Adaptive Cards support now available for the Cortana Skills Kit

Microsoft has recently been heavily criticized for its efforts, or the lack thereof in making Cortana open and powerful enough to take on the likes of Amazon Alexa and Google Assistant. The company, however, has been trying to prove otherwise, by bolstering its commitment towards the future of the assistant by co-funding and setting up an institute for research into expanding its capabilities, and announcing new smart home partnerships, along with IFTTT support.

In addition to these announcements, Microsoft, on Friday of last week, announced that the Cortana Skills Kit now supports Adaptive Cards. ‘Adaptive Cards’ was first announced at Build 2017, Microsoft’s annual developer conference.

Adaptive Cards allow users to input information and interact with the card-based UI for tasks that the card intends to complete. These cards may accept inputs such as dates and numbers, provide toggle switches and other contextual input text areas. Adaptive Cards also provides developers with an “open card exchange format” that enables developers to exchange UI content in a consistent manner. According to Microsoft, Adaptive Cards can be rendered natively inside host applications (in other words, applications that are rendering these cards). This means that the content has to be defined universally, and the framework will let the cards adapt to the application’s design it is being viewed on, providing a consistent and native experience. However, host apps need to support Adaptive Cards in order to take advantage of this functionality.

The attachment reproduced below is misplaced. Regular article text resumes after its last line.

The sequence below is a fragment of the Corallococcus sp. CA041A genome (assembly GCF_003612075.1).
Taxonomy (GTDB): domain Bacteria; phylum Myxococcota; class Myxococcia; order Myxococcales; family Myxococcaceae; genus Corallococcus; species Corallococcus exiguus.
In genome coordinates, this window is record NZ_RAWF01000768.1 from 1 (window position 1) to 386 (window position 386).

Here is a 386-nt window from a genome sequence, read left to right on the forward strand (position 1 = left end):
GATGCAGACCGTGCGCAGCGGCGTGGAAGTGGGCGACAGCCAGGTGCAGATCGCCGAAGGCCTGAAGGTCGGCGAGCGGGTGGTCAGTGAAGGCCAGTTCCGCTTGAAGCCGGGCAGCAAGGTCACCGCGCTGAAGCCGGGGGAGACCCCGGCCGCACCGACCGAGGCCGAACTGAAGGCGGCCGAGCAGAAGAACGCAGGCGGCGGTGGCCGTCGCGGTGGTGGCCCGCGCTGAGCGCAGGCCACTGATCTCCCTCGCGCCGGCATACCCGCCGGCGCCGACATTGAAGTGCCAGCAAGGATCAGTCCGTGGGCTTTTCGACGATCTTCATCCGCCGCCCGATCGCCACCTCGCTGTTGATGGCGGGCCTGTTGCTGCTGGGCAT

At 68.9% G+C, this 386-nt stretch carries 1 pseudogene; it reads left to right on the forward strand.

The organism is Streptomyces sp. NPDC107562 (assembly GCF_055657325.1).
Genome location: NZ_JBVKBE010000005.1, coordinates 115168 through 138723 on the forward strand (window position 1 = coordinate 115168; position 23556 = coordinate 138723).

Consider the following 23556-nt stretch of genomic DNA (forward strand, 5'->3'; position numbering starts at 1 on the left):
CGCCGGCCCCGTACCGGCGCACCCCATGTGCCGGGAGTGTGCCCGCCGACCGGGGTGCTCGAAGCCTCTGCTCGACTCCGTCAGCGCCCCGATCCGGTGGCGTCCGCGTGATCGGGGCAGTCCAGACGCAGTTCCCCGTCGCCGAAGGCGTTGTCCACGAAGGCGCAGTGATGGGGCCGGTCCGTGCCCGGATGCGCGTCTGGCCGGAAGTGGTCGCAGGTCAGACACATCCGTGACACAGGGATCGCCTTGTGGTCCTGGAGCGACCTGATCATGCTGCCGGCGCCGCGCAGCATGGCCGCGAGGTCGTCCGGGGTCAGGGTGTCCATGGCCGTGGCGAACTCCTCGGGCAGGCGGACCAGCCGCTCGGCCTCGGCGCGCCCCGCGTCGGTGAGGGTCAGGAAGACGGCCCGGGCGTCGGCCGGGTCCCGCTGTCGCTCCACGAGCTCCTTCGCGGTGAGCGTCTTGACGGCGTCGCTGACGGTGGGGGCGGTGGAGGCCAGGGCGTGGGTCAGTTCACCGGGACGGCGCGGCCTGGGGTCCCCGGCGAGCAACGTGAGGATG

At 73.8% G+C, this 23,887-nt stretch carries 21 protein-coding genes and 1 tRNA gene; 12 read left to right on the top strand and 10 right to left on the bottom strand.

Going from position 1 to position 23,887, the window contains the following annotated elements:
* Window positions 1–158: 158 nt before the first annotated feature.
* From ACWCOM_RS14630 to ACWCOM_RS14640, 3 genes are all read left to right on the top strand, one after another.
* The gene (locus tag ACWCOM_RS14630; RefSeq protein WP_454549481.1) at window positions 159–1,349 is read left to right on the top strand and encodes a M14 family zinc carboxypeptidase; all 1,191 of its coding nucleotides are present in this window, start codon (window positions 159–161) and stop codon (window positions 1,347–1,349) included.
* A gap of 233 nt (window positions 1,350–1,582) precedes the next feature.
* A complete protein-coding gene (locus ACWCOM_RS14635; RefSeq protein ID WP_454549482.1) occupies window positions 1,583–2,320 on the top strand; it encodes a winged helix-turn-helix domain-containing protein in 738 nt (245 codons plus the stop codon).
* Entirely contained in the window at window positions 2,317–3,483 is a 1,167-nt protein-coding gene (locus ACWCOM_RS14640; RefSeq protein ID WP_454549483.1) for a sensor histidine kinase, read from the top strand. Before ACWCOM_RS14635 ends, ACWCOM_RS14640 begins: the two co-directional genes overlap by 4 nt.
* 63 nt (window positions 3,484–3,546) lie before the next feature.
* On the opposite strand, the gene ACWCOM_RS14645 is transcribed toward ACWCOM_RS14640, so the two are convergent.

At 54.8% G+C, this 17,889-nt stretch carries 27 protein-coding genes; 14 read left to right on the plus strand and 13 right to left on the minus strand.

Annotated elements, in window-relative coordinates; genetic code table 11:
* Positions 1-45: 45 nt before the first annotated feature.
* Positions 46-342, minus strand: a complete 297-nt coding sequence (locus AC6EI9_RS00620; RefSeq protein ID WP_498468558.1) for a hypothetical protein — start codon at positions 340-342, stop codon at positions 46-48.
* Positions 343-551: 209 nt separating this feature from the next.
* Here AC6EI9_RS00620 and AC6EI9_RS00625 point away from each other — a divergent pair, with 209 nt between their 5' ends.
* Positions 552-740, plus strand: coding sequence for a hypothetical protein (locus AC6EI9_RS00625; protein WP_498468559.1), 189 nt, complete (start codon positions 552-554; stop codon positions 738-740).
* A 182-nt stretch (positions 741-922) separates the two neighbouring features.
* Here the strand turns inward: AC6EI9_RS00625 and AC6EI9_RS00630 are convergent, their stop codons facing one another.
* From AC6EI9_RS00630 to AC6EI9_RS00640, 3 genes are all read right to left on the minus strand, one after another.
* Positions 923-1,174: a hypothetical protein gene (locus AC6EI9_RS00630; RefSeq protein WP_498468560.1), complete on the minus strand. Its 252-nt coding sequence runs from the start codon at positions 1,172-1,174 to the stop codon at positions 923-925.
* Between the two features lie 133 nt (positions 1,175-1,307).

With Adaptive Cards support for Cortana Skills, skill developers can now leverage this framework to provide engaging cards for their users in their skills. Cortana will render these cards in its own design style, examples of which are seen in the sample image below.

According to Microsoft, some of the core benefits for skill developers are:

  • Input controls: Existing card formats (hero, receipt, thumbnail and sign-in) do not support input fields. With Adaptive cards, you can add input controls for text, date, number, time, toggle switch and choice set.
  • Richer text: Text in the cards is not limited to title, subtitle and text fixed formats. You can make it richer and suitable for cards context with various font sizes, weight and color.
  • One card language for all your card needs: You can bring in your existing cards (FactSet instead of receipt cards or image control with buttons for replacing hero card) and extend them with richer controls using one common schema.

With its low adoption and a limited number of skills in comparison to the competition, Microsoft has a challenging task at hand getting more developers to create skills for Cortana and making Cortana a viable alternative to the well established Amazon Alexa and Google Assistant.

It will be interesting to hear more about Microsoft’s strategy and associated efforts at Build. Build 2018 will be held starting May 7, 2018. You can head here to learn more about Adaptive Cards.

Source: Microsoft via MSPoweruser

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